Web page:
Into The Universe Theory

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A commonly asked question is how did the earth form? Many scientists have worked and studied the many possible theories behind how this beautiful planet which is home to many living things, and many other planets were formed. Scientist such as Stephen Hawking, have tried to discover how not only how the planets are formed, but how the entire universe has been created. He talks about these extraordinary events in his movie, Into the Universe.
The universe has a unique and interesting story about how it came to be the universe. The story starts with a bang and a bunch of luck about 14 billion years ago. When the universe was created it materialized from nothing and simply just burst into existence in an event called the Big Bang. Nothing had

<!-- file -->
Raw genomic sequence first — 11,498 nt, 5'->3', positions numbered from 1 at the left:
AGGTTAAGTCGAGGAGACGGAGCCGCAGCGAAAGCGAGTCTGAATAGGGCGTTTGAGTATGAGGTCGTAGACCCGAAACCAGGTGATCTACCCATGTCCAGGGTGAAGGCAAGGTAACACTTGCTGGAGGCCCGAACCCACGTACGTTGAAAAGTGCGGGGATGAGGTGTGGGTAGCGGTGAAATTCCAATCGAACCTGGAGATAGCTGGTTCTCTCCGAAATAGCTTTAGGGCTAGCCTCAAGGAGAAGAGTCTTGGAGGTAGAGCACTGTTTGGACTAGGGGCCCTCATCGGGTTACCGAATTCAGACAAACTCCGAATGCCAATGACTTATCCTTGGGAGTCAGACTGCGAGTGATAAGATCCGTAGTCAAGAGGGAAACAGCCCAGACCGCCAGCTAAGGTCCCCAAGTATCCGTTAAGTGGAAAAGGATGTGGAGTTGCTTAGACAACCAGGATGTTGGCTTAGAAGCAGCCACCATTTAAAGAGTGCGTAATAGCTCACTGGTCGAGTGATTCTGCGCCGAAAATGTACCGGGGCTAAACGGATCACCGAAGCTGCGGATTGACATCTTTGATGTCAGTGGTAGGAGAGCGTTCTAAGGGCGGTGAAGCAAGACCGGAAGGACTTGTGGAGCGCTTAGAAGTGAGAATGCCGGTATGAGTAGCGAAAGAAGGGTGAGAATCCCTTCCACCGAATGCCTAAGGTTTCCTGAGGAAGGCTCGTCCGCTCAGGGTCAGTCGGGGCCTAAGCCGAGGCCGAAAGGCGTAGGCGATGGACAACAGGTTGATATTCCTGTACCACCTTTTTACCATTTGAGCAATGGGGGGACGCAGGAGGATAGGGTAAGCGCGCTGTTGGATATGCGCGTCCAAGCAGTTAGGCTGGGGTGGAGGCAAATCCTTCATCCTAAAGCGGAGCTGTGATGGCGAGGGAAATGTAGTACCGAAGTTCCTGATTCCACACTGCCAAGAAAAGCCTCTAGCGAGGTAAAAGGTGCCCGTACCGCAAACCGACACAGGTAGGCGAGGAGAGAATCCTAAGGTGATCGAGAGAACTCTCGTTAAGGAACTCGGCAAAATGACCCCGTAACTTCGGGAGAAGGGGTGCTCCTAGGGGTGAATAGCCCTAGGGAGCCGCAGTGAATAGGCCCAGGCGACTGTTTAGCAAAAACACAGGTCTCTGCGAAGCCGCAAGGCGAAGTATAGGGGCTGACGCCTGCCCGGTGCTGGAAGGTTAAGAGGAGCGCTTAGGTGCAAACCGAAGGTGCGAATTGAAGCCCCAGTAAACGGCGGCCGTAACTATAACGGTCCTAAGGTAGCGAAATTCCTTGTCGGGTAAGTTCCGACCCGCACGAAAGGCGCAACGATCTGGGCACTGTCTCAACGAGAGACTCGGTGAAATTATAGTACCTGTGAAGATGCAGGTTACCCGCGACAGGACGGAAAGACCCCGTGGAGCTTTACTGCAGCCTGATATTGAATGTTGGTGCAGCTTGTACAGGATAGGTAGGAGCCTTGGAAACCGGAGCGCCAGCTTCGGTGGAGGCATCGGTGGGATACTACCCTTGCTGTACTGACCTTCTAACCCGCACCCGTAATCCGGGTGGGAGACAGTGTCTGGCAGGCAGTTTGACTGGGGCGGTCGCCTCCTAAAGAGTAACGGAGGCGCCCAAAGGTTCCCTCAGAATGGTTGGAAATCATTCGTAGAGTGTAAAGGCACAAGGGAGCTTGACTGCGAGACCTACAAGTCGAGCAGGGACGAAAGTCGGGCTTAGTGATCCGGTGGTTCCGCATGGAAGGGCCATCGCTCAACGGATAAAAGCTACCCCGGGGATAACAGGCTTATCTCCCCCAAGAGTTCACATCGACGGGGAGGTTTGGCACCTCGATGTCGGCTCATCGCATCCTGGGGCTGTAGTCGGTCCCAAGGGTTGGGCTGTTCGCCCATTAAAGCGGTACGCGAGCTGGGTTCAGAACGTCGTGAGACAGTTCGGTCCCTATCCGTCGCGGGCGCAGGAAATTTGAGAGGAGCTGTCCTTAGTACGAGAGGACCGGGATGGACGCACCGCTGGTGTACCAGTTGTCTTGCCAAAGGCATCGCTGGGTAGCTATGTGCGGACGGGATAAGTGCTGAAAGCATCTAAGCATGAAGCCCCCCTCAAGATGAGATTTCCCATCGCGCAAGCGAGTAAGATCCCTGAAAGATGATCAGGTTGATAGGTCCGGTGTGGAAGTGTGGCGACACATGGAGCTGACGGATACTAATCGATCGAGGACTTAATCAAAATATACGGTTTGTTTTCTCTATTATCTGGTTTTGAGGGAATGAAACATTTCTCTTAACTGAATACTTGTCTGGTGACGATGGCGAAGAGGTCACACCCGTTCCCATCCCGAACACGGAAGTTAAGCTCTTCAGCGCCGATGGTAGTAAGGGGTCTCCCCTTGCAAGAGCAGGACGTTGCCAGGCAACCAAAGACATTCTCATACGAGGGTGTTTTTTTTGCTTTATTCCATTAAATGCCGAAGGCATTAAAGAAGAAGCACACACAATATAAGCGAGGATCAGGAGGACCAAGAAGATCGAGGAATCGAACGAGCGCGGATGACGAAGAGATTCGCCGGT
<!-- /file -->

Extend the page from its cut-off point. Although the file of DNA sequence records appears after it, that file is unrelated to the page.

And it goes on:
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Gravity is a force that attracts a body towards any physical body having mass. The early universe had a tiny unevenness which caused gravity to pull more strongly to one side of the cosmos. For over 200 million years gravity began to pull gas back together to produce the first structures from which everything else would grow. In the early universe, parts of the sea of gas were slightly thinner than others. The less dense areas were gapped and more spacious, while the dense parts of the sea of gas were being clumped together by gravity. These clumped areas would soon for stars and galaxies. All distant galaxies are slightly red in color, and the redness of the galaxies can reveal how the universe was born. 13.5 billion-years ago the universe was mostly made of hydrogen gas. Hydrogen is the most simplest of gases, but is a tremendous source of power. When hydrogen is heated to 10 million degrees it begins to produce the energy that makes the star’s shine, which provides the universe with warmth and light. When creating a star, gravity pushes hydrogen atoms together, causing tempters to rise. By the time the hydrogen reaches 10 million degrees a process called nuclear fusion begins. When the hydrogen atoms fuse together, it makes a heavier new material called helium. In the process of creating a star hydrogen atoms fuse to make helium atoms, the helium atoms then fuse together to make carbon. This process continues until the star becomes layered like an onion. The closer to the core of the star, the heavier the elements are, elements such as neon, oxygen, and iron. Since iron doesn’t produce energy when it fuses, the fire in the star begins to go out. Iron continues to build up in the star’s core until almost all the remaining fuel runs out. Gravity causes the star to squash itself, making tempters skyrocket within the star, causing the star to explode. After the explosion the star dies,
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